In fact, there’s a running theme of these reminiscences, one that is sure to warm any Bruce fan’s heart: that you are not crazy. Not crazy for seeing dozens or even hundreds of concerts; not crazy for feeling that Springsteen’s songs and lyrics have actually helped carry you through some of life’s toughest moments; not crazy to think that this man whom you’ve never met has and continues to fill some kind of void in your life.”

Peter Chianca
Excerpt from Blogness on the Edge of Town

 


Please help share the news of the For You book raffle on Facebook and Twitter.


ENTER HERE
www.theLightinDarkness.com
www.Foryoubruce.com

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Vinci il libro su Bruce Springsteen, ormai esaurito, “For You”

A supporto della campagna di fundraising per 2015 del Montreal General Hospital, Lawrence Kirsch, editore di “For You, Original Stories and Photographs by Bruce Springsteen’s Legendary Fans” e “The Light in Darkness,” promuove una lotteria di beneficenza con la possibilità di vincere due copie di “For You”, titolo ormai andato esaurito già da dicembre 2008. Ora, per la prima volta, hai doppia possibilità di vincere, dal momento che sono in palio ben due copie nuove di questo libro da collezione estremamente raro (una copia per ogni vincitore).

DONAZIONI
È la generosità dei donatori, dei volontari e degli ausiliari che ha reso il McGill University Health Centre ciò che è oggi… questi preziosi fondi sono utilizzati a beneficio degli attuali e futuri pazienti del Montreal General Hospital.
Questa volta intendo donare fondi alla memoria di mia madre, Mrs. Aileen Kirsch, in favore del Dipartimento di Medicina Interna, quindicesimo piano.

Per aiutare a raccogliere fondi metto in palio due copie nuove e autografate (dall’editore) di For You: Original Stories and Photographs by Bruce Springsteen’s Legendary Fans.

Se hai perso l’occasione di comprare una copia di questo libro a tiratura limitata, oppure se ne vuoi una seconda copia da conservare come pezzo da collezione, questo è il momento.
Le copie della prima edizione di “For You” costano spesso centinaia di dollari su eBay, sempre che se ne riesca a trovare una.

Ogni biglietto da $10 offre una possibilità di vincere e un biglietto da $15 offre tre possibilità di vincere una copia.
Partecipa qui: theLightinDarkness.com e Foryoubruce.com, dove i vincitori saranno annunciati il 7 Aprile.

Si può partecipare alla gara un numero illimitato di volte e tutti i ricavi andranno al Montreal General Hospital. I libri, autografati dall’editore, saranno inviati ai vincitori gratuitamente in tutto il mondo, perciò tutti sono invitati a partecipare.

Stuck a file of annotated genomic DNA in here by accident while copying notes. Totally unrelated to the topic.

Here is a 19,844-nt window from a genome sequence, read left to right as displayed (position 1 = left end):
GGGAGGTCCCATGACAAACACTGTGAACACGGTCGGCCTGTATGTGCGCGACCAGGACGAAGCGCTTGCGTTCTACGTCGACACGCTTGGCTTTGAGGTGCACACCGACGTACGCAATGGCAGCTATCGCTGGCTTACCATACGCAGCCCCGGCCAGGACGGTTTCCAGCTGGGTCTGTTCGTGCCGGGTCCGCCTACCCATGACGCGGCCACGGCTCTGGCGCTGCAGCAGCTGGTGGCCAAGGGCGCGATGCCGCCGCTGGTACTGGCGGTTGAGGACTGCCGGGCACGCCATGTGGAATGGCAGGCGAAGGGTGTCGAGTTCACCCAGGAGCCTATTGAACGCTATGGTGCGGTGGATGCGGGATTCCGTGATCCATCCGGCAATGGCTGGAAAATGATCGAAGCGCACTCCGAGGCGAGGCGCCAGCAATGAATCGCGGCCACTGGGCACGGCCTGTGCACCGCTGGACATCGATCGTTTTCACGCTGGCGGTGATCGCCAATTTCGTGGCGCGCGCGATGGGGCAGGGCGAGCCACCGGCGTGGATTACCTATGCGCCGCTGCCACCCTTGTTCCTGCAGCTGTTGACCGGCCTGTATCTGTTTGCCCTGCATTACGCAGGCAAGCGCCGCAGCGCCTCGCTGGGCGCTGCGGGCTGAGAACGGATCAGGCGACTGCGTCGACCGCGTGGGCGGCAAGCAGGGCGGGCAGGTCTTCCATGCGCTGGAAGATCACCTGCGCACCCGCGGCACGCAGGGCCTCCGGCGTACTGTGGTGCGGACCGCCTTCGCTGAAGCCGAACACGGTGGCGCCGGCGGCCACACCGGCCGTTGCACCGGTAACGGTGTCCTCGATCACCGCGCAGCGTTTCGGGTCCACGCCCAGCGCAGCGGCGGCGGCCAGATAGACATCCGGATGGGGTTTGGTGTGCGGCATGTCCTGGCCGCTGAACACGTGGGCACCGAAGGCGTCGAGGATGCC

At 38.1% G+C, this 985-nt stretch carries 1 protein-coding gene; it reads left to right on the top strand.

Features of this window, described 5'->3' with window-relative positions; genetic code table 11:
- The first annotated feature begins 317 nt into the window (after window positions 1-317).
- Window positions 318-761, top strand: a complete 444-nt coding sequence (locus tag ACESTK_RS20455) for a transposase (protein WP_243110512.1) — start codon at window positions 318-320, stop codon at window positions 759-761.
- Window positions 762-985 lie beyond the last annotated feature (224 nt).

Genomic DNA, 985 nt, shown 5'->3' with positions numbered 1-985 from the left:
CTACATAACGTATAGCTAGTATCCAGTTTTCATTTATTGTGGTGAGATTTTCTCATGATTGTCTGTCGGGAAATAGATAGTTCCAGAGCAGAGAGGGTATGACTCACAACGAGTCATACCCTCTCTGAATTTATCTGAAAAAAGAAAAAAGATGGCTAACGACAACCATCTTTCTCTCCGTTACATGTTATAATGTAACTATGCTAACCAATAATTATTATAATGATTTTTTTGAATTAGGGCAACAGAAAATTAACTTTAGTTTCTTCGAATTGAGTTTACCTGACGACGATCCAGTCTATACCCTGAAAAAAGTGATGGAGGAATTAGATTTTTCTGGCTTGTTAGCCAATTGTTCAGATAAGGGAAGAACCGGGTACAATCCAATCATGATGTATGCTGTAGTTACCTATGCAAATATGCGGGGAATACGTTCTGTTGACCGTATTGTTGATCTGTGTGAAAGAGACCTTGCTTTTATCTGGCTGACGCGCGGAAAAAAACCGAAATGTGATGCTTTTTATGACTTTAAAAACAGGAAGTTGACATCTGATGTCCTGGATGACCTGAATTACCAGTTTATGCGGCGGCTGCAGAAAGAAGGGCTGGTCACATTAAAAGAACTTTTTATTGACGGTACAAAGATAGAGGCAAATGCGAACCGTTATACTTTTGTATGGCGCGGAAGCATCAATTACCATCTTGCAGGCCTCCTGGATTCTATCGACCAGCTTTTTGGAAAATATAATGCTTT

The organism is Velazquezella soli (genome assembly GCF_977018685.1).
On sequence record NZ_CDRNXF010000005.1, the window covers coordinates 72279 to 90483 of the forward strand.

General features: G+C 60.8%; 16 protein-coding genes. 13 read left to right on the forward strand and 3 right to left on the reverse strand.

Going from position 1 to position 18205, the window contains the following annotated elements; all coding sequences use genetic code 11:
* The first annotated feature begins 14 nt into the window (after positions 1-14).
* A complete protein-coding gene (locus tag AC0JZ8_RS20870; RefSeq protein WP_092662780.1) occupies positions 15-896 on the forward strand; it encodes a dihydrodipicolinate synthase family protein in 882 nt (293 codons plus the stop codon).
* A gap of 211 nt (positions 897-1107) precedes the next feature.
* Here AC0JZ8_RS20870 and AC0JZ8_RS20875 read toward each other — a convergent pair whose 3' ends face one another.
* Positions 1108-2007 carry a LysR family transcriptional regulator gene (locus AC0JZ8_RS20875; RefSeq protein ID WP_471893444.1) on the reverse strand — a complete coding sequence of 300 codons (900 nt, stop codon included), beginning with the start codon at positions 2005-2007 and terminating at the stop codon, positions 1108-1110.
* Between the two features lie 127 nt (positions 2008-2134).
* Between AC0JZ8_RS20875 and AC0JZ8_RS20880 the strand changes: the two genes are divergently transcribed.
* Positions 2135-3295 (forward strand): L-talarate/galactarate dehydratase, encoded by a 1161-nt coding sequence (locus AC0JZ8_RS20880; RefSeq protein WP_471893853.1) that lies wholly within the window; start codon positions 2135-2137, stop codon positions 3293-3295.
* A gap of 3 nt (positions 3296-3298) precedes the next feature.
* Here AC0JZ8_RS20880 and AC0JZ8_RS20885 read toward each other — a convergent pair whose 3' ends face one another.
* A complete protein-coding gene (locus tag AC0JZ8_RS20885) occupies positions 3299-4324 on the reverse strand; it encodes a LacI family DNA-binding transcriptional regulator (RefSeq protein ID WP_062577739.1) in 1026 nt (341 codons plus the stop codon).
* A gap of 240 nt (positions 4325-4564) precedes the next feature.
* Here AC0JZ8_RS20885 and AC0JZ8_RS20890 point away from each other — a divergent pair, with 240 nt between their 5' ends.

Puoi aiutare gli sforzi per la campagna di raccolta fondi del 2015 partecipando alla lotteria con in palio una copia di For You. Tutto il denaro raccolto sarà donato al Montreal General Hospital.

Il Montreal General Hospital, fondato nel 1821, ha un’autorevole reputazione a livello mondiale ed una straordinaria storia per i suoi servizi alla comunità. Ospedale pioniere in Nordamerica, ha introdotto l’insegnamento in presenza del paziente e fondato la prima scuola di medicina in Canada — la Facoltà di Medicina alla McGill University.

Per tutto il secolo e mezzo di vita della Facoltà, la ha affiancata come ospedale di insegnamento. Il Montreal General Hospital è dedito alla cura dei pazienti attraverso diagnosi, cura, ricerca e insegnamento.

“Nel corso degli anni ho letto quasi tutti i libri scritti su Springsteen. Alcuni sono eccellenti e molti no. Col passare del tempo sono perfino diventato cinico quando sento parlare di nuovi libri. Negli ultimi anni c’è stata una pletora di pubblicazioni illustrate da collezione nel mondo springsteeniano. Ciascuno, di per sé, è una meravigliosa opera d’arte da far brillare sul tavolino del soggiorno. Eppure, è probabile che vi stiate perdendo il non plus ultra su Bruce Springsteen: For You. Quando sentii parlare di questo libro un anno fa, lo archiviai pensando che non avevo veramente bisogno di un altro incensato volume da collezione. Mi sbagliavo, mi sbagliavo di brutto. For You porta il lettore in un viaggio magico, mistico e intenso attraverso quarant’anni della vita di Bruce Springsteen. È una macchina del tempo verso il passato dove i biglietti costavano 7$, la E Street Band era un club di soli maschi e Steve Van Zandt pareva uscito dalla band di Jimmy Buffett […]. Non sono rimasto impressionato da quel libro, sono rimasto sopraffatto.
Anthony Kuzminski
antimusic.com

“Leggendo For You, all’inizio è difficile credere che un artista abbia toccato così profondamente così tante persone – sollevate dalla depressione, trattenute dal suicidio, aiutate attraverso un divorzio o la morte di un genitore o, peggio, di un figlio. Ma storia dopo storia rivela quanto la musica di Springsteen e la sua presenza quasi sovrumana sul palco abbiano penetrato la vita delle persone e, per quanto sia possibile alla musica fare ciò, le abbiano completate.
In effetti c’è un tema ricorrente in queste reminiscenze, uno che sicuramente scalderà il cuore ad ogni fan di Bruce: che non sei pazzo. Non sei pazzo se hai visto decine o persino centinaia di concerti; non sei pazzo se senti che le canzoni e i testi di Springsteen ti hanno veramente aiutato ad attraversare alcuni dei momenti più duri della vita; non sei pazzo se pensi che quest’uomo, che non hai mai incontrato, ha riempito e continua a riempire una specie di vuoto nella tua vita.”